The view struck me. I hoped the GPS data from my new camera would confirm if it’s what I thought it was. Later when I found that the GPS data wasn’t updated since take-off, I turned to the internet. Retracing the flight’s path from Hyderabad to Ahmedabad that February morning and approximating the location at the time the photo was taken, I was convinced my guess was right. I was looking at the backwaters of the Sardar Sarovar Dam on the Narmada river.

Later when I got to learn that the dam’s construction was declared complete, all of its gates closed and set for inauguration, I wanted to go. To travel to the places I had seen only from so high up above and witness what the dam, one of India’s most controversial development projects ever, done to people living along the river. Travelling through the submergence zone in the Dhar, Khargone, Alirajpur and Barwani districts of Madhya Pradesh a few days before the inauguration on September 17, I found that thousands continue to live dangerously close to the rising backwaters, in the absence of proper resettlement and rehabilitation measures.

A jeep carrying Adivasis up the hill towards Chandankhedi, Dhar, Madhya Pradesh, passes through rushing backwaters of the Sardar Sarovar Dam’s reservoir. All gates of the controversial dam on the river Narmada have been closed together for the first time on June 17, leading to gradual submergence of areas upstream. September 11, 2017.

My text and photographs appeared in the Caravan magazine on the day of the dam’s inauguration.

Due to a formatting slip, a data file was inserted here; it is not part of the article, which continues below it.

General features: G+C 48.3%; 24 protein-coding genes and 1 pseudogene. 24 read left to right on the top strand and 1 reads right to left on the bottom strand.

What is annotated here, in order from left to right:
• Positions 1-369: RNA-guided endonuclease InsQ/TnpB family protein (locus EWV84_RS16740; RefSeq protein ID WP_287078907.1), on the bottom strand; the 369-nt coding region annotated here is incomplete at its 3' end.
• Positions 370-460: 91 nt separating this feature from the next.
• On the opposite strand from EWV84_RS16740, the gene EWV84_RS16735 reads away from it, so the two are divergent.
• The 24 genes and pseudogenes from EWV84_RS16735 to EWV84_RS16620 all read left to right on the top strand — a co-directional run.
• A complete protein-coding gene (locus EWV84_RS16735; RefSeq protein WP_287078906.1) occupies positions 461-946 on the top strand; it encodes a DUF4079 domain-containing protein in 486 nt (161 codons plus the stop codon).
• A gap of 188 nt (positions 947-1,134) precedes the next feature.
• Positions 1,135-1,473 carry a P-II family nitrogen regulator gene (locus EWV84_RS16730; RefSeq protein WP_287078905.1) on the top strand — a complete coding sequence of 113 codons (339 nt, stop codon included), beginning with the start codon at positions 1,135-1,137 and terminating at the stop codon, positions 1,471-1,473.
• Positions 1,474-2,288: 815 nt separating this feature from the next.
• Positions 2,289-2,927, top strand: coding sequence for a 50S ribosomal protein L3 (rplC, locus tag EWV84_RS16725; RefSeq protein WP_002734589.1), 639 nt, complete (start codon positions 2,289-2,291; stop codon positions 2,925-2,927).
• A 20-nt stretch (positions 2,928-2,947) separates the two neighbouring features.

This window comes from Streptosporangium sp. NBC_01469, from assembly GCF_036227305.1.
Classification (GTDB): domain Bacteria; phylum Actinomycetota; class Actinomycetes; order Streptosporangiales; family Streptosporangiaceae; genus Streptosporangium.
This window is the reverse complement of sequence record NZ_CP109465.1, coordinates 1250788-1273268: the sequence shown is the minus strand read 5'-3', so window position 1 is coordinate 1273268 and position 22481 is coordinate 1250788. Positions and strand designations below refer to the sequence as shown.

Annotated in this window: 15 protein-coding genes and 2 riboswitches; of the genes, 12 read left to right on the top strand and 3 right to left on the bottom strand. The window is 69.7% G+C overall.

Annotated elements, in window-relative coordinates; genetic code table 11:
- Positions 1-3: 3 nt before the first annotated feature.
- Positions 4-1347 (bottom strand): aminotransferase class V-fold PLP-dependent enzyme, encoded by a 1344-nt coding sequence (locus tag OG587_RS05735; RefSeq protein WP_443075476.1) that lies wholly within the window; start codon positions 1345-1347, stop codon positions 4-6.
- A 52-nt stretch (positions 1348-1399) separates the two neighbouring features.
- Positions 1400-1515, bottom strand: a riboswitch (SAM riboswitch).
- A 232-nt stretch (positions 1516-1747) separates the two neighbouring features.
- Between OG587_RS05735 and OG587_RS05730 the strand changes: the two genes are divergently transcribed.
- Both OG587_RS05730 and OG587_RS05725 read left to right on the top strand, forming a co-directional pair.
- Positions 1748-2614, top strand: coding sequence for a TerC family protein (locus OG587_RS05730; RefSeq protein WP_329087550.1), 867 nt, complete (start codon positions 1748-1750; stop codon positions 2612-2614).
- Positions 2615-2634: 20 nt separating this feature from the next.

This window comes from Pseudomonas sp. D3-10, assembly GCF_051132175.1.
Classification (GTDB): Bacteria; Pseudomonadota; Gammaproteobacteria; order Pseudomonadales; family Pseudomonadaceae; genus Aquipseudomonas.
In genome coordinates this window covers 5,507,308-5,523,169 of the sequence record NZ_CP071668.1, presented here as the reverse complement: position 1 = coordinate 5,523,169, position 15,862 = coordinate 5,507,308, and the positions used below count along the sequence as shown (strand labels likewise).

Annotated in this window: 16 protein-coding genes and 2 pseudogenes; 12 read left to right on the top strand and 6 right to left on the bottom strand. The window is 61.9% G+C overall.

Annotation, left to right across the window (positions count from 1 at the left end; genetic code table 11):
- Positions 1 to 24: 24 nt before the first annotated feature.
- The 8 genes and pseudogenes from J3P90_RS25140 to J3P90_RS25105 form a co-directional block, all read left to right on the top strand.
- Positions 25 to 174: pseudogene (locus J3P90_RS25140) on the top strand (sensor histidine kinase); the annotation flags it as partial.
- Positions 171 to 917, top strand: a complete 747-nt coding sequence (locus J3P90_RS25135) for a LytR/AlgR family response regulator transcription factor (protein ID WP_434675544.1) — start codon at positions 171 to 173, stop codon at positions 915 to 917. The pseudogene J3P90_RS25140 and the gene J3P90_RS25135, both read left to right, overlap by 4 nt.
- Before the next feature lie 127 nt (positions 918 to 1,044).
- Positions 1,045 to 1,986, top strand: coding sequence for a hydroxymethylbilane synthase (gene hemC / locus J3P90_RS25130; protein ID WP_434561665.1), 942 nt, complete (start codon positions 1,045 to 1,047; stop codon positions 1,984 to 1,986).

More photographs on my website here.

The Caravan Magazine, August 2017.

I recently had the opportunity to photograph the badminton player PV Sindhu in between her intense practice sessions for the upcoming BWF World Championships in Glasgow (Update: she won a silver!).

The Caravan, who commissioned me to take a few portraits for the cover and some action shots, ran the photographs beautifully alongside Ajachi Chakrabarti’s excellent profile of her in the August issue. Glad to have finally scored a cover for one of my favourite magazines!

For a Handful of Stardust, my long-term project photographing struggling actors in the Telugu-language film industry, has been featured on PDN’s Photo of the Day.

“For as long as I can remember, mother never took a day off. Father slept all day and got drunk and beat her at night, but she would be back in the fields the next morning.”

Jagyani Sravanthi’s mother Gongalla Vijaya, a farmer, killed herself in December 2016 in Ramnagar Thanda near Jangalapally in Telangana’s Jayashankar Bhupalapally district. Telangana recorded the largest number of suicides among women farmers in 2015, according to the National Crime Records Bureau of India. Data for 2016 is still awaited.

From a recent assignment for OPEN magazine, working on an issue extremely close to my heart- India’s agrarian crisis. Please read the story by V Shoba here.

In January this year, I had travelled to Amritsar, Punjab on assignment for Explore Parts Unknown, a new venture by the celebrity chef Anthony Bourdain, Roads and Kingdoms and CNN, to photograph the city’s attractions and great food.

Eat ghee, find God. Spend the perfect day in Amritsar.